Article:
Thoreau presents the spiritual journey of Walden in relation to the cycle of the seasons. The book is structured around the advancing seasons of a single year, beginning with the author's preparing to build his house in the spring, proceeding through fall and winter, and ending with the return of spring. The two years of his actual stay at Walden are compressed into a single year to provide narrative coherence and movement and to build toward the presentation of rebirth in "Spring." The narrator expresses optimism and anxiety at different phases of his spiritual journey. His mood is integrally connected to season. Winter, a time of spiritual dormancy, slows the journey. At the beginning of "The Pond in Winter," he awakens in a state of anxiety, with "the impression that some question has been put to me, which I have been endeavoring in vain to answer in my sleep." If winter delays the processes of perception and understanding, the arrival of spring brings celebration of the divine in nature, exuberant reawakening of all the narrator's faculties, and a renewed sense of spiritual possibility.
There are seasons in the development of individual men and mankind as a whole, as well as in nature. In "Higher Laws," Thoreau discusses preoccupation with hunting and fishing as one stage in the evolution toward spiritual consciousness. Hunting and fishing, expressions of man's animal aspect, comprise one form of intense involvement with nature. The man who has "seeds of a better life in him" may progress to a broader, more poetic understanding of the natural world, and ultimately achieve true spirituality. Thoreau observes in certain individuals — fishermen, hunters, and woodchoppers — the ability to perceive the reality of nature clearly, and evidence of higher capacities as well. Openness to change and to new perspectives is necessary to elevate the rudimentary link with nature to a higher plane of awareness and understanding. As Thoreau writes in "The Village," we need to be lost to "appreciate the vastness and strangeness of Nature," to "begin to find ourselves, and realize where we are and the infinite extent of our relations." Not many men can make the leap from hunting and fishing to higher pursuits. And many, like the Irishman John Field in "Baker Farm" and most of Thoreau's contemporaries in the village, are essentially disconnected from nature. Field cannot decide whether he wants to go fishing. When he actually makes up his mind to do so, he proves a poor fisherman. He cannot even begin the spiritual journey at the most elemental level.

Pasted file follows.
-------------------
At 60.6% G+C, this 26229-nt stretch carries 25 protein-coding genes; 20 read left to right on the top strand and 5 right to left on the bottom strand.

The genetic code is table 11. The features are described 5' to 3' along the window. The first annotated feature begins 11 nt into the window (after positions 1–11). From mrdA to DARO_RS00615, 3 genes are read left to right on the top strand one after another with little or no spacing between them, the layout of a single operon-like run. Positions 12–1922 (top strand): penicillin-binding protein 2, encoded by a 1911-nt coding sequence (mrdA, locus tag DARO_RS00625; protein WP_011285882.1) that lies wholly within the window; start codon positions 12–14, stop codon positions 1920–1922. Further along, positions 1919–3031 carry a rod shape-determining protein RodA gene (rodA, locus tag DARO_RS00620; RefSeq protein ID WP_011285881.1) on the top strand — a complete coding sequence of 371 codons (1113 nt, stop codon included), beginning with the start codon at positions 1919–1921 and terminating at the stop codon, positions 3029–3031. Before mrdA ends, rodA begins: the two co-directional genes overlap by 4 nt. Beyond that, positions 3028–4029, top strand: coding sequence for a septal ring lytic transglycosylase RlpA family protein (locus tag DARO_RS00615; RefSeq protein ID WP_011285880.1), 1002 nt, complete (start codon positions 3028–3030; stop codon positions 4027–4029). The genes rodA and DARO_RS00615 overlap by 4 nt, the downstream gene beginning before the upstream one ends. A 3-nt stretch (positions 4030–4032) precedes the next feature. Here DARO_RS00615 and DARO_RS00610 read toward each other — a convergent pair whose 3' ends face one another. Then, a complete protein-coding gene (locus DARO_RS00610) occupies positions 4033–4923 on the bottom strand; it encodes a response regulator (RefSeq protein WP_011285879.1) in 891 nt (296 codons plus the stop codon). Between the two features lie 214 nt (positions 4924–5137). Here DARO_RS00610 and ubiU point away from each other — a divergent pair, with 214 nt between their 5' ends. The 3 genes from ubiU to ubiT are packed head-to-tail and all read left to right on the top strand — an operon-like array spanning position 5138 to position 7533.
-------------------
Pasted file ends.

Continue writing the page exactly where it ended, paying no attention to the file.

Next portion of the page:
Duality of Man and of Nature
Thoreau's appeal to the readers of Walden to spiritualize is predicated on the recognition of two sides of human nature — the animal and the spiritual — and upon his conviction that man must acknowledge and in some way reconcile these opposing tendencies. In "Economy," he discusses the physical necessities of life — food, shelter, clothing, and fuel. Until these needs are met, a person cannot rise above them. After he has taken care of the essentials, however, "there is another alternative than to obtain the superfluities; and that is, to adventure on life now, his vacation from humbler toil having commenced," and ultimately to turn his thoughts "into the heavens above."
All men have both animal instincts and higher capacities. Thoreau underscores this coexistence of animal and higher qualities in "Solitude," in which he describes man as simultaneously a physical entity and as an intellectual spectator within his own body. Some men show intelligence, perception, and a relation to nature. A few actually embark upon the spiritual quest. Those who are comfortable in nature — even if they do not actively seek to understand natural laws — and who are willing to think for themselves may progress from living in reality to a more spiritual life.
Thoreau is fascinated by simple men who live close to nature, and particularly by the French Canadian woodchopper (Alek Therien, unnamed in Walden). He describes the woodchopper in "Visitors" as a true "Homeric or Paphlagonian man," who appreciates epic poetry in his own way. He is both stout and a "great consumer of meat." He is deliberate and unhurried in his actions, good at his work, quiet, solitary, and happy. Thoreau writes, "In him the animal man chiefly was developed. . . . But the intellectual and what is called spiritual man in him were slumbering as in an infant." He is humble, reverent, respectful of his betters, and accepts life as it is. Thoreau detects in him a "man whom I had not seen before, and I did not know whether he was as wise as Shakespeare or as simply ignorant as a child." He approaches things with practical intelligence, displays an almost philosophical outlook, has a certain "positive originality," and is capable of "thinking for himself and expressing his own opinion." But Thoreau cannot move the woodcutter to "take the spiritual view of things." Thoreau suspects that there are unexplored depths of intellect and spirituality within this man: